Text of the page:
By my stature and position, I am not supposed to respond to what Asari Dokubo said because I regard him as somebody who has no standing whatsoever in the society. But I am responding to this issue simply because I have heard so many people talking in this vein that these girls were not abducted.
It was only after the international community came to talk about it and offered to give assistance; the video clip was shown. BBC went and even took pictures, CNN also went to Chibok that some of these people who are making this statement started to believe that it is true. Ordinarily, it would have gone just like.
And let me tell you, there are several incidences that happened in that area that went unnoticed. After the abduction, there was one attack where over 300 people were killed. And nobody heard about it. The governor himself was in Gambaru Gala with a BBC correspondent where an international market was destroyed beyond recognition.
And this is a market where people from Chad, Cameroon, even from Central African Republic, Niger buy goods and take it to their countries. It was razed. And no body heard about it. Billions of Naira was lost. A lot of people were killed. So, this kind of statement is adding salt to injury. And to be honest with you, it is driving the nation further down.
I want Nigerians to see what is happening in the Northeast as a national problem. It is not a problem that should be limited to the Northeast and this is why Mr. President has sent troops to see what can be done in order to stem the tide. But for people to make statements that are irritating, statements that are irresponsible, they are not helping matters.
Now, with the wave of violence and the proliferation of arms and ammunitions around the country, do you think that the 2015 elections should hold in this kind of atmosphere?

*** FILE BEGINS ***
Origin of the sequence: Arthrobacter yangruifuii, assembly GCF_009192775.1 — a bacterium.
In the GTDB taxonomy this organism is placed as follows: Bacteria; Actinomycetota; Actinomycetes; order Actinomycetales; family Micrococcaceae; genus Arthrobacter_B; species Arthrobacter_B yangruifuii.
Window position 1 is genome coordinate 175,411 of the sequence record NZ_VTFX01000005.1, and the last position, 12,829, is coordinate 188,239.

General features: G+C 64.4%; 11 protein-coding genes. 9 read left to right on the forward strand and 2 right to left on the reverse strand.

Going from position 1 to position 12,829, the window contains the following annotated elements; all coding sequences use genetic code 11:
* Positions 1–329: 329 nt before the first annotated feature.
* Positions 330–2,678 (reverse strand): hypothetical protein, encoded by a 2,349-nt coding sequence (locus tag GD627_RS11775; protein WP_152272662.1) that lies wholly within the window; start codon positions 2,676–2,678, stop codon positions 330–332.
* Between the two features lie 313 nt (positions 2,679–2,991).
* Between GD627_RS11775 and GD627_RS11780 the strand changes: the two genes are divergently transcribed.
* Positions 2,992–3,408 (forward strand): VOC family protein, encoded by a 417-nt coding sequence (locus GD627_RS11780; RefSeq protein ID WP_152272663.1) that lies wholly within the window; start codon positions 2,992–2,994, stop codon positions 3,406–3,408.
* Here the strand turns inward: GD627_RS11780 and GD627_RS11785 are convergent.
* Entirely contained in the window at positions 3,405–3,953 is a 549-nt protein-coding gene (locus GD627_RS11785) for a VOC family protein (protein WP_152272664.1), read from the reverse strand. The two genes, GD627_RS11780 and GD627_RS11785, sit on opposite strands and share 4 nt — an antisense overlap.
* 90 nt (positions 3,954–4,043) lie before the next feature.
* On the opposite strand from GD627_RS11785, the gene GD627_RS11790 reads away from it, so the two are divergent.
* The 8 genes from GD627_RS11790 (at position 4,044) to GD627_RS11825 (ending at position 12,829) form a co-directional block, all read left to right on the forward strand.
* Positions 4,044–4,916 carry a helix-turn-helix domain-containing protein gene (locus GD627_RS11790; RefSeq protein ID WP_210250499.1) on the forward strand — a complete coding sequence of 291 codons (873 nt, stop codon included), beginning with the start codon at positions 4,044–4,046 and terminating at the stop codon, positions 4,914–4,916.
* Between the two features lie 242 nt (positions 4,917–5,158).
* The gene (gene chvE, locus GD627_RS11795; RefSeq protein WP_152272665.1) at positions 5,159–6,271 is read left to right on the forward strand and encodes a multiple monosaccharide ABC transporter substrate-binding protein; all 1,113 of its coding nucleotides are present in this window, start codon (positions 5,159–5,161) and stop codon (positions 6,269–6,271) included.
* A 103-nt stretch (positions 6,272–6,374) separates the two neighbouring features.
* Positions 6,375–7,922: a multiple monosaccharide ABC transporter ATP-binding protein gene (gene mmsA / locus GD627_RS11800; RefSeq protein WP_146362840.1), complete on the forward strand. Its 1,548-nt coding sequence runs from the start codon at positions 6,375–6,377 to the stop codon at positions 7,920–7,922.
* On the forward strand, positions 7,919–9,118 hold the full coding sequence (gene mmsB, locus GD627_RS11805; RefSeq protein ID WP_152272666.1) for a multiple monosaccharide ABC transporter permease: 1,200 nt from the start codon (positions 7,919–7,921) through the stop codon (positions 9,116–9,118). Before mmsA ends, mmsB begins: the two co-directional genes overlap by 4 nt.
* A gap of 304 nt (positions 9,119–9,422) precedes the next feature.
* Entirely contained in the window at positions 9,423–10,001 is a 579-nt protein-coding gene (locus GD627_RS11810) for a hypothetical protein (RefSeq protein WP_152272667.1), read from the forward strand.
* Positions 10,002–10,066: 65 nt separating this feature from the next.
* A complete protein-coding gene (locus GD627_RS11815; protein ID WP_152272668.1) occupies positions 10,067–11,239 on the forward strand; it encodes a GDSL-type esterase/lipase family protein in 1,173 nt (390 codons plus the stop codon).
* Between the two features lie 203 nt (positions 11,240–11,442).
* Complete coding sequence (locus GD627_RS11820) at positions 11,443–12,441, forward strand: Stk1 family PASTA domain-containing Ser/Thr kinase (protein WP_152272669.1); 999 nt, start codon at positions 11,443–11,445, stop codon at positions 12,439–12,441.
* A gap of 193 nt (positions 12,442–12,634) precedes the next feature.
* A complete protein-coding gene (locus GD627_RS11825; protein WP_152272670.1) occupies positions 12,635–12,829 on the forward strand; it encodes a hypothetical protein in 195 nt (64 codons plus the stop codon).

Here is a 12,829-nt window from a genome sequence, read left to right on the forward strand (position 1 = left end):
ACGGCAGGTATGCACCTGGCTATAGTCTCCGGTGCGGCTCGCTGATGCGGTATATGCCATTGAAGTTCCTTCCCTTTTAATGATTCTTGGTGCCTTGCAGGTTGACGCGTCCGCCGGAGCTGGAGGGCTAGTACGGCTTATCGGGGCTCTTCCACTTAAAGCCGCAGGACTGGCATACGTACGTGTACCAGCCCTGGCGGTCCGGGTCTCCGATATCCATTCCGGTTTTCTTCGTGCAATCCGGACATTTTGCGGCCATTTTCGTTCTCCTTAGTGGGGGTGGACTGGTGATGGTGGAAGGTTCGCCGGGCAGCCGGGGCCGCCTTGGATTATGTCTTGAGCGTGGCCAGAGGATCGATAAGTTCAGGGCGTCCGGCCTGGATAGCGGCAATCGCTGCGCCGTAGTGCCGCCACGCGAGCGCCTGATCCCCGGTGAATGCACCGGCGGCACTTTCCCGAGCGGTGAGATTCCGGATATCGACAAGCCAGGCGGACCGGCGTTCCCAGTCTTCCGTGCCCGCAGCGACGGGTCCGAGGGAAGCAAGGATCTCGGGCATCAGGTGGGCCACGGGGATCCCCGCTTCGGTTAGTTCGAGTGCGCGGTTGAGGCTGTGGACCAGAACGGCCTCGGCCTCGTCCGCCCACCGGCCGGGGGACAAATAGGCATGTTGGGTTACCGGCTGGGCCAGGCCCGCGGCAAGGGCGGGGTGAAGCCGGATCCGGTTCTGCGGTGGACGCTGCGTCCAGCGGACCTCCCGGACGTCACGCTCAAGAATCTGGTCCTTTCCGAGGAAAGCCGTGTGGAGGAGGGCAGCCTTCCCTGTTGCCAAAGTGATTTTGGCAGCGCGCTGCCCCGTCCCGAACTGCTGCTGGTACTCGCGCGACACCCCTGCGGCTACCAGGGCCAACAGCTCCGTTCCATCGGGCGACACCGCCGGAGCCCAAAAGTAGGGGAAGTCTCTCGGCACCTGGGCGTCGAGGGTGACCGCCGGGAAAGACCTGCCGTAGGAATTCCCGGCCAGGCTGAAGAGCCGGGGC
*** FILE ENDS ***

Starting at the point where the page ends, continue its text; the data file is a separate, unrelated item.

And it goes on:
I believe that elections will be conducted. We can’t afford not to conduct the elections. It will amount to giving up to what the insurgents are doing. I will not support the postponement of the elections even by one day.
Even in the Northeast?
Even in the Northeast. It is not the entire Northeast that is affected. When you talk of the Northeast, you are talking about six states; you are talking about Taraba, Gombe and Bauchi where there is no attack whatsoever. Even in Borno, the efforts of government have started yielding results. One can say that Maiduguri is relatively calm and secure.
The insurgents are now operating in the forest and the borders. With what we are doing now, by the grace of God, within the next four months, we will be able to overcome them. There is no justification whatsoever in postponing the elections.
We should go ahead and conduct the elections. And remember, we have 36 states in the federation and it is only three states that are presently involved in the insurgency attacks and that is where the emergency rule is imposed. The remaining 33 states are not affected. So, it is wrong to postpone elections simply because we have insurgency.